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A Word about Math

A Word about Math

“Gable leaned forward. ‘Honey, there are three kinds of people: those who are good at math, and those who aren’t. Keep it simple.’ 

Nate watched the techs to see who would ask the inevitable question. Gable was floating the old conversational trick used by case officers to measure an interlocutor’s rapidity of mind.

‘What’s the third kind of people?’ asked Barnes. Bromley put her hand on his arm and shook her head.”

{Excerpt from: Matthews, Jason. “Palace of Treason.” Scribner. iBooks.  This material may be protected by copyright.}

I like math.

It has always come easily to me.  I admit there may be a genetic predisposition.  My father was a civil engineer and also taught math on the university level.

One thing I appreciate about math is its precision.  There is a right way and a wrong way to do the calculations.  And there is a right answer and a wrong answer.  If you come up with a wrong answer, you can usually retrace your steps, find and correct your error.  It is very precise, and precision is usually very comforting.

Years ago, however, I learned that the same precision does not work in the field of human behavior and interpersonal relationships.  People often make the mistake of thinking, “If I do step A, step B and step C, the outcome will always be ‘D.'”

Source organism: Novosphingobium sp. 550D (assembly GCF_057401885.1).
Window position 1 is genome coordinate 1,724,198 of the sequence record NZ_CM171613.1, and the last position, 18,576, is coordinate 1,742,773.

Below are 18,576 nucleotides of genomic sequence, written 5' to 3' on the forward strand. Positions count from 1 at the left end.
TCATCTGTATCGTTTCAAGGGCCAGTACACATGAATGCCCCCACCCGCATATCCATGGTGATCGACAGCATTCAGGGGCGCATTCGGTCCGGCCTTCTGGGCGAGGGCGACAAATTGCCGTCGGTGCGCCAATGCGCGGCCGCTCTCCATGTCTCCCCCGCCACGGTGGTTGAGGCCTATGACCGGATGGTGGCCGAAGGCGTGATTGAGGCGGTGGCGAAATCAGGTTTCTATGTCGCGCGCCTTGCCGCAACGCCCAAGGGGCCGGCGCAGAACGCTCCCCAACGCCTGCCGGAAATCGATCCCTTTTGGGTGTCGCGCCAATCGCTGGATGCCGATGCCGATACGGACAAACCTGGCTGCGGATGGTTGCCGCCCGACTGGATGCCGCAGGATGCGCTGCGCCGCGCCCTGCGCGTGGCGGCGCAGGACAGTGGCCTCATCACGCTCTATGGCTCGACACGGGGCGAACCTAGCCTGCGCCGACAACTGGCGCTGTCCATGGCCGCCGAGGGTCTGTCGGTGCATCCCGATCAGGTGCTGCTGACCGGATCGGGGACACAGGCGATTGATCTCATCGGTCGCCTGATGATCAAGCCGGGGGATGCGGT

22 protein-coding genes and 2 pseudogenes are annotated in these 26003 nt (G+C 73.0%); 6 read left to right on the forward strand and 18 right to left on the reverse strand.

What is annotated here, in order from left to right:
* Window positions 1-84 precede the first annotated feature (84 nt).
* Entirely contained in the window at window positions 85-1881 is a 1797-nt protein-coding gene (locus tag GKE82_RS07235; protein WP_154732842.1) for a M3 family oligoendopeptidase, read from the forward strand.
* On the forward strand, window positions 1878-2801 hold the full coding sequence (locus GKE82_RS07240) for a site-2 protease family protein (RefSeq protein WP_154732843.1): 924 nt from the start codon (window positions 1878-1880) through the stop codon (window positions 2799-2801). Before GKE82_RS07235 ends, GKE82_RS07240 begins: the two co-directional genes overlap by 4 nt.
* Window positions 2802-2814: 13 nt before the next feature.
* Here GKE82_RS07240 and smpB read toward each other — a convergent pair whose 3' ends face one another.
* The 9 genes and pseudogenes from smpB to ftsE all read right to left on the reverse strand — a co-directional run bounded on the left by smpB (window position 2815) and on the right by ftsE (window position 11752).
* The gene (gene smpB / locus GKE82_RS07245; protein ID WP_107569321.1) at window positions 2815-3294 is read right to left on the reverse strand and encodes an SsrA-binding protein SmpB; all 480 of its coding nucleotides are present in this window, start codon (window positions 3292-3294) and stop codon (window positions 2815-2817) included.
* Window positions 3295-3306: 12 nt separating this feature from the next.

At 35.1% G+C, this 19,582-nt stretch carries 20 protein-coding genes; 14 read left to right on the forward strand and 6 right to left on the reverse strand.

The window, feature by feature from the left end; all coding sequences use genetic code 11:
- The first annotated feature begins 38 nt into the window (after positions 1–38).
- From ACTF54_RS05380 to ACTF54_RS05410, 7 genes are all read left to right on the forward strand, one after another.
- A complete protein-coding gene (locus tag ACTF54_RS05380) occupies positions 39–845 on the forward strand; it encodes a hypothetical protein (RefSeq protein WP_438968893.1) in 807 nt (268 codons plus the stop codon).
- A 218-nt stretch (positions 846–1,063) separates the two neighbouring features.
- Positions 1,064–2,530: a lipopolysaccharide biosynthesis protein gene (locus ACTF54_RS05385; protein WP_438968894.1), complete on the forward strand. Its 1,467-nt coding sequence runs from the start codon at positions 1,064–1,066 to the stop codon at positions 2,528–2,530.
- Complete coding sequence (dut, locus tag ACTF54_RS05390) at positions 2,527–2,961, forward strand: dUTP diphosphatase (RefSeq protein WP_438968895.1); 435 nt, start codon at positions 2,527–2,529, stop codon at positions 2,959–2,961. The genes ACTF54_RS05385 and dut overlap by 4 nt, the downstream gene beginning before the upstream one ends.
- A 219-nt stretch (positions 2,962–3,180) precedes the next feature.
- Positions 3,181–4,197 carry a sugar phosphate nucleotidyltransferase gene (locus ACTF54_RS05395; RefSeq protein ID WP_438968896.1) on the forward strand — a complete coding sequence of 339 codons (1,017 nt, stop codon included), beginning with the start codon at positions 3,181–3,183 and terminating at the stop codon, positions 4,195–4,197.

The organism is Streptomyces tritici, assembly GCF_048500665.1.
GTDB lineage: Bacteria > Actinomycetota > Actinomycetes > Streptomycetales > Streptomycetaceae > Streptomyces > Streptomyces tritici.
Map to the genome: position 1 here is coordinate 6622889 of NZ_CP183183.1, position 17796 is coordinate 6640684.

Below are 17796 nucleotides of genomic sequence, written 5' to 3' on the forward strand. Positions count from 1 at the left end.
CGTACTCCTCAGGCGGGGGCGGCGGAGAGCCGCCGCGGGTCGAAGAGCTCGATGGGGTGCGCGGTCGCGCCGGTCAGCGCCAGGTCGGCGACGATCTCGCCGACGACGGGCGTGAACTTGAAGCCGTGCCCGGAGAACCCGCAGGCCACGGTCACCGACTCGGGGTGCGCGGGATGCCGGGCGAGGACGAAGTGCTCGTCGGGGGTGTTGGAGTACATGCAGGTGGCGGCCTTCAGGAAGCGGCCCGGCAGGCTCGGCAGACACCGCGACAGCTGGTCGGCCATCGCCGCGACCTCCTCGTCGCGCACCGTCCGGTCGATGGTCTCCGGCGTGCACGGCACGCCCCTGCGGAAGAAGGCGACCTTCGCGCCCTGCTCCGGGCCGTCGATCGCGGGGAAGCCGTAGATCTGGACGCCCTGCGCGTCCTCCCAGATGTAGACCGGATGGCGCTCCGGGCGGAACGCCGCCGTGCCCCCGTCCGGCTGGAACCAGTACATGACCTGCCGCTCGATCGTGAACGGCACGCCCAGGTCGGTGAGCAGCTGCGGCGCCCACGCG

(Or at least it should!)

The fact is, in all of human behavior, there are so many uncontrollable variables, that even if we do everything that we think is “right,” or the way we think it should be done, the results can still be disappointing, discouraging, frustrating and even hurtful.

In these “human” areas, it is essential that we learn to be flexible and open.  Open to considering other ideas and feelings different from ours.  Also, open to change when necessary.

Sadly, some have learned and believe that everything in life is either black or white.  They are so rigid and intent on being “right” (and convincing their partner that the partner is “wrong”), they can do great damage to the other person and the relationship!

It may seem an odd question, but therapists often ask, “Would you rather be right or have a good relationship?” It’s a great question, because people do not usually think in those terms.

As we age and (hopefully) mature, we can learn that wonderful relationships are possible even when we see things from different points of view and have beliefs that differ from those of our partner.

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